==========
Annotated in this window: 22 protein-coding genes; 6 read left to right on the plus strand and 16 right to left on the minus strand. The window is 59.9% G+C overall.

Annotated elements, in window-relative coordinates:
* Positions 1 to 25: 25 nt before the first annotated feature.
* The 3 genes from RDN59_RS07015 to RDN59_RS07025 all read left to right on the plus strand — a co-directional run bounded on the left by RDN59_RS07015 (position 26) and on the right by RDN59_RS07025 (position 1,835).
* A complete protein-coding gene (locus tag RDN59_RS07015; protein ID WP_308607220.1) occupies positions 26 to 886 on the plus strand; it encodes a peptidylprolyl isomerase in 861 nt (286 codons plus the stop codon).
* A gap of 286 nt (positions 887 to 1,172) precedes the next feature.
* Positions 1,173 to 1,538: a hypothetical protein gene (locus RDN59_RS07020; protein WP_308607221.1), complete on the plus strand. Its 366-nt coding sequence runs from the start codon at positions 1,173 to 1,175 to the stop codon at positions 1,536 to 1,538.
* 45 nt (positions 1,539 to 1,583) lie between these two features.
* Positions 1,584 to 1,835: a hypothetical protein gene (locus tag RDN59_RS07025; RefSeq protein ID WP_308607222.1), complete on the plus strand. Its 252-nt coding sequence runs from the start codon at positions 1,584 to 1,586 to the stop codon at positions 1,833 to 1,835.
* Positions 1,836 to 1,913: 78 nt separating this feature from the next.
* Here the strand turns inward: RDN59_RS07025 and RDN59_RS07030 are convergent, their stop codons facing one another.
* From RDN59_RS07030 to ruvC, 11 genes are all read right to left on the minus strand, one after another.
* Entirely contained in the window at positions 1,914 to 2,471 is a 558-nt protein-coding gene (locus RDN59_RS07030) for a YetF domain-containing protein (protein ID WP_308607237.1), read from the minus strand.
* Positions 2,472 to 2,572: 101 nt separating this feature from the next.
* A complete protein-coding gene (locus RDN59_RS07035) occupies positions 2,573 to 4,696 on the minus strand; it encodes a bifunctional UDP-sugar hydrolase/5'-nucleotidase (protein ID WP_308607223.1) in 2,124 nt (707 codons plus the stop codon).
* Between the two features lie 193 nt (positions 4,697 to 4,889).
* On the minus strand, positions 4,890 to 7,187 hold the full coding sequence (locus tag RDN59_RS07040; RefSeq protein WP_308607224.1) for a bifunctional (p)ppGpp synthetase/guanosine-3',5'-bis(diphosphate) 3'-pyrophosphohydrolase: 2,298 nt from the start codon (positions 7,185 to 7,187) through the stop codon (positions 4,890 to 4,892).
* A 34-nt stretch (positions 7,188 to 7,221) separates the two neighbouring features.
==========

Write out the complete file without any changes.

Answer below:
Annotated in this window: 22 protein-coding genes; 6 read left to right on the plus strand and 16 right to left on the minus strand. The window is 59.9% G+C overall.

Annotated elements, in window-relative coordinates:
* Positions 1 to 25: 25 nt before the first annotated feature.
* The 3 genes from RDN59_RS07015 to RDN59_RS07025 all read left to right on the plus strand — a co-directional run bounded on the left by RDN59_RS07015 (position 26) and on the right by RDN59_RS07025 (position 1,835).
* A complete protein-coding gene (locus tag RDN59_RS07015; protein ID WP_308607220.1) occupies positions 26 to 886 on the plus strand; it encodes a peptidylprolyl isomerase in 861 nt (286 codons plus the stop codon).
* A gap of 286 nt (positions 887 to 1,172) precedes the next feature.
* Positions 1,173 to 1,538: a hypothetical protein gene (locus RDN59_RS07020; protein WP_308607221.1), complete on the plus strand. Its 366-nt coding sequence runs from the start codon at positions 1,173 to 1,175 to the stop codon at positions 1,536 to 1,538.
* 45 nt (positions 1,539 to 1,583) lie between these two features.
* Positions 1,584 to 1,835: a hypothetical protein gene (locus tag RDN59_RS07025; RefSeq protein ID WP_308607222.1), complete on the plus strand. Its 252-nt coding sequence runs from the start codon at positions 1,584 to 1,586 to the stop codon at positions 1,833 to 1,835.
* Positions 1,836 to 1,913: 78 nt separating this feature from the next.
* Here the strand turns inward: RDN59_RS07025 and RDN59_RS07030 are convergent, their stop codons facing one another.
* From RDN59_RS07030 to ruvC, 11 genes are all read right to left on the minus strand, one after another.
* Entirely contained in the window at positions 1,914 to 2,471 is a 558-nt protein-coding gene (locus RDN59_RS07030) for a YetF domain-containing protein (protein ID WP_308607237.1), read from the minus strand.
* Positions 2,472 to 2,572: 101 nt separating this feature from the next.
* A complete protein-coding gene (locus RDN59_RS07035) occupies positions 2,573 to 4,696 on the minus strand; it encodes a bifunctional UDP-sugar hydrolase/5'-nucleotidase (protein ID WP_308607223.1) in 2,124 nt (707 codons plus the stop codon).
* Between the two features lie 193 nt (positions 4,697 to 4,889).
* On the minus strand, positions 4,890 to 7,187 hold the full coding sequence (locus tag RDN59_RS07040; RefSeq protein WP_308607224.1) for a bifunctional (p)ppGpp synthetase/guanosine-3',5'-bis(diphosphate) 3'-pyrophosphohydrolase: 2,298 nt from the start codon (positions 7,185 to 7,187) through the stop codon (positions 4,890 to 4,892).
* A 34-nt stretch (positions 7,188 to 7,221) separates the two neighbouring features.